Characters and cast

Jinmei (金妹), the textile worker, is played by Shangguan Yunzhu, a highly talented actress. Unlike the one-dimensional proletarian heroines common in left-wing films, she is weak and passive.[4]:348 Like many real women during the war, she is brutally raped by Japanese soldiers. The raping of Chinese women is a symbol of the national humiliation during the Japanese occupation.[4]:350 According to Tian Han, Jinmei's role was inspired by true events.[1]:121

Ruoying (若英), the second woman, is played by the versatile actress Sha Li. She is a stylish and well-educated urban woman. When her first husband leaves Shanghai to join the anti-Japanese resistance, she is left behind with a baby in occupied Shanghai. Severe wartimes shortages cause her to live with a banker she does not love. She faces an emotional crisis when her husband, presumed dead, unexpectedly returns.[4]:349

Xinqun (新群, meaning "new masses"), played by Huang Zongying, is a schoolteacher who is active in underground resistance. Tian Han revealed years later that she was modeled on the real life of the underground communist activist Mao Liying. She is a former classmate of Ruoying. In contrast to the other two women, she is emotionally and materially secure. She is compassionate and nonjudgmental toward Jinmei and Ruoying, unlike the rest of society.[4]:349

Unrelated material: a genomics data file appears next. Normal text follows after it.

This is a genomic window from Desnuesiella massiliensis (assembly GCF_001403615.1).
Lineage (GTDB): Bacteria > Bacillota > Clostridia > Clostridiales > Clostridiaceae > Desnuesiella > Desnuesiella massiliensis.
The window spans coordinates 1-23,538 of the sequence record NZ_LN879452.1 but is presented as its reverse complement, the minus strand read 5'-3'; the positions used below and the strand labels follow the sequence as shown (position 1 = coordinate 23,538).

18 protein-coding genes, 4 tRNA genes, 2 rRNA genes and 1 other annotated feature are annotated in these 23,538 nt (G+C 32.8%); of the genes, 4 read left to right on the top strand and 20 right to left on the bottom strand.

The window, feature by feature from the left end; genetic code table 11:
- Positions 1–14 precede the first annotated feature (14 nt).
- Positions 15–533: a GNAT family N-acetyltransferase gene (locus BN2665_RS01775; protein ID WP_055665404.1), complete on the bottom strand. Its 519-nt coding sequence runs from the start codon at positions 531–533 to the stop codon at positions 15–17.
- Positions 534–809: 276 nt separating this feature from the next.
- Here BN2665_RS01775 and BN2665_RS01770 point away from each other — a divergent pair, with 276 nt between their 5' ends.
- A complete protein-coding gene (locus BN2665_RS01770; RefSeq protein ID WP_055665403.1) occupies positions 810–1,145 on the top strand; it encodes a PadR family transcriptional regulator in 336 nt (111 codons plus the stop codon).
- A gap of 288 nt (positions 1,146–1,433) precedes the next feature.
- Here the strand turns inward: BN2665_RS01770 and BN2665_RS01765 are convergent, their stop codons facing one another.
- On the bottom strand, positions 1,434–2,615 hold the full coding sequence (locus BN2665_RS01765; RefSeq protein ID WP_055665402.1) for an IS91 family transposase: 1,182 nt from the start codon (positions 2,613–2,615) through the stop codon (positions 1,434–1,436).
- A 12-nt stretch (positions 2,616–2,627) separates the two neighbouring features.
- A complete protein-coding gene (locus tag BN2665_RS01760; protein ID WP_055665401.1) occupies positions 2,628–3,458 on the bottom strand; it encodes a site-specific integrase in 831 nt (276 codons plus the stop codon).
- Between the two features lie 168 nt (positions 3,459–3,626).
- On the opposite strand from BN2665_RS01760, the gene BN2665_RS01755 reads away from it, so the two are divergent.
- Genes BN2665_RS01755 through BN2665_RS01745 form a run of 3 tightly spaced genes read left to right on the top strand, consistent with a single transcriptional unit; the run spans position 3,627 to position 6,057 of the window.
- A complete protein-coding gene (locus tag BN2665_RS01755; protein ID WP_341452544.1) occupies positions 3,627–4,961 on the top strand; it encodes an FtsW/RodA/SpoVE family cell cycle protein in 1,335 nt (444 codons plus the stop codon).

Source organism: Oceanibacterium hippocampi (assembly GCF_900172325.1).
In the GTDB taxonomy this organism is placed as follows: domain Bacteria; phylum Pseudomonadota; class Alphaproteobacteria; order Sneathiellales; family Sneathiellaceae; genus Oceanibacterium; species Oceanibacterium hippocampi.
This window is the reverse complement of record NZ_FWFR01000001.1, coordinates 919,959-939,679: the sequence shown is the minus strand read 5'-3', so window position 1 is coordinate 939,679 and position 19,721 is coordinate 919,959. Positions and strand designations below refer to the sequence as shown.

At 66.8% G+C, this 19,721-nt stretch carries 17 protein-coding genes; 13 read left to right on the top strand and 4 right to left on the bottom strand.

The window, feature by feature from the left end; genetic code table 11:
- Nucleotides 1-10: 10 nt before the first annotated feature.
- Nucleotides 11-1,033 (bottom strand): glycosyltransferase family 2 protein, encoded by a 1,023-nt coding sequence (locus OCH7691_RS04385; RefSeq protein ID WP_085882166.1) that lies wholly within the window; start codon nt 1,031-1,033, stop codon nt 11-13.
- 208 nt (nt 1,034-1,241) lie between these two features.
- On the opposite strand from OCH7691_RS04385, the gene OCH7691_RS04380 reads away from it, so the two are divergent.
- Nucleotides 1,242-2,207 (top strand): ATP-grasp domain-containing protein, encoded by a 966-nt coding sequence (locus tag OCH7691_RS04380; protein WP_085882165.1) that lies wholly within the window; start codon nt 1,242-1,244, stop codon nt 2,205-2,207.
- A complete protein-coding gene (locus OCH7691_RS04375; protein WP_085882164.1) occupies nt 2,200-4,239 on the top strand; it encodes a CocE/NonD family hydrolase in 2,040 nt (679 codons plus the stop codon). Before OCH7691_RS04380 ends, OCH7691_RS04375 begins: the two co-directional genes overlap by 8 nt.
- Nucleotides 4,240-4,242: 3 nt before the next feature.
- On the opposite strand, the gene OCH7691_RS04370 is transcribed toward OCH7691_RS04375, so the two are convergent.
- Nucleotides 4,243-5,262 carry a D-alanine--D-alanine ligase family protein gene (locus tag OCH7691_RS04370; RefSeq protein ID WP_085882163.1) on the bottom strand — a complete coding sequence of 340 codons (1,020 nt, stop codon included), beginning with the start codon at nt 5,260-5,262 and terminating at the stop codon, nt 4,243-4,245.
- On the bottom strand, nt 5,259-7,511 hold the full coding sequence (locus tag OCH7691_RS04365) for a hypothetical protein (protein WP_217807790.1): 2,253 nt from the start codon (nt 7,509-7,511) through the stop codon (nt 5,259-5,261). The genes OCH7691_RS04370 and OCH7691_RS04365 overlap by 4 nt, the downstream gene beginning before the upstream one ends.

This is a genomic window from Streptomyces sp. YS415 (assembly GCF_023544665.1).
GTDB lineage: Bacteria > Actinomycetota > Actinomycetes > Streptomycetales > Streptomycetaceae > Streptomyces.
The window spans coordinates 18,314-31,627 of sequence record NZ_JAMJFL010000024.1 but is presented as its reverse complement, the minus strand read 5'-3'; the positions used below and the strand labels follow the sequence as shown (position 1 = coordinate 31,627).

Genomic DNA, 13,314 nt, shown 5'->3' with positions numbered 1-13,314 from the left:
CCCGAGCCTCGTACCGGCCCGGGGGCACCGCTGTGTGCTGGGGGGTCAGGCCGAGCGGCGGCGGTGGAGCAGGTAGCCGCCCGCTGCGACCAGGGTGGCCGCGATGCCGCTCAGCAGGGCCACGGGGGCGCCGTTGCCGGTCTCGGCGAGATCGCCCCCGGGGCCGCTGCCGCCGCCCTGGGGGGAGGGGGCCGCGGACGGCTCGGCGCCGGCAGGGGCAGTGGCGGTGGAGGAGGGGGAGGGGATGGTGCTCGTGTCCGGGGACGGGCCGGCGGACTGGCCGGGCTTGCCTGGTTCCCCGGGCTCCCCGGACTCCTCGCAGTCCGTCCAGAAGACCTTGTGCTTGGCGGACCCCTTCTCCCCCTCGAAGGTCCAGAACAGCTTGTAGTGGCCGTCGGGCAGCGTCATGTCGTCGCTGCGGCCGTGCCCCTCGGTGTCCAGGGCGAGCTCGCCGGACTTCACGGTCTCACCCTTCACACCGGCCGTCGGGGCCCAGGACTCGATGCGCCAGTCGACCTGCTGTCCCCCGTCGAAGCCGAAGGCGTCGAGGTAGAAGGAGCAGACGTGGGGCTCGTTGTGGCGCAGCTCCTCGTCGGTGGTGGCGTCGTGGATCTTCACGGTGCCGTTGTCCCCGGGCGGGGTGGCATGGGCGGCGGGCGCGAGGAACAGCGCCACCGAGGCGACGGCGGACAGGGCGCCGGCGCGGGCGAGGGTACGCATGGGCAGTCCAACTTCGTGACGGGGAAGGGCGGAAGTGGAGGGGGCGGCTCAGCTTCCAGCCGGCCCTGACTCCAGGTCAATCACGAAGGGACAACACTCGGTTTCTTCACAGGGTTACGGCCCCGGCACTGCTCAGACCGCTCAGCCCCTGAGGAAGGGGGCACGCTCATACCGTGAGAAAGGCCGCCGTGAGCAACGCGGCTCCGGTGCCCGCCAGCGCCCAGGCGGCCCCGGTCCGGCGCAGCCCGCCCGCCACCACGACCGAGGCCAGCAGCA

Yousheng (友生), Jinmei's husband and also a factory worker, is played by Zhang Yi. He bursts into anger after learning about his wife's rape, and further humiliates her after she is already humiliated by the Japanese. His main concern is his own sense of shame instead of his wife's wellbeing. Although a Marxist himself, Tian Han's portrayal of the main working class man in the film is remarkably negative.[4]:351

Zhang Yuliang (章玉良), Ruoying's first husband, is played by the famous actor Zhao Dan. Although a patriotic resistance fighter, he is portrayed as cold and heartless. The character reflects Tian Han's concern about oppressive Confucian patriarchal norms.[4]:355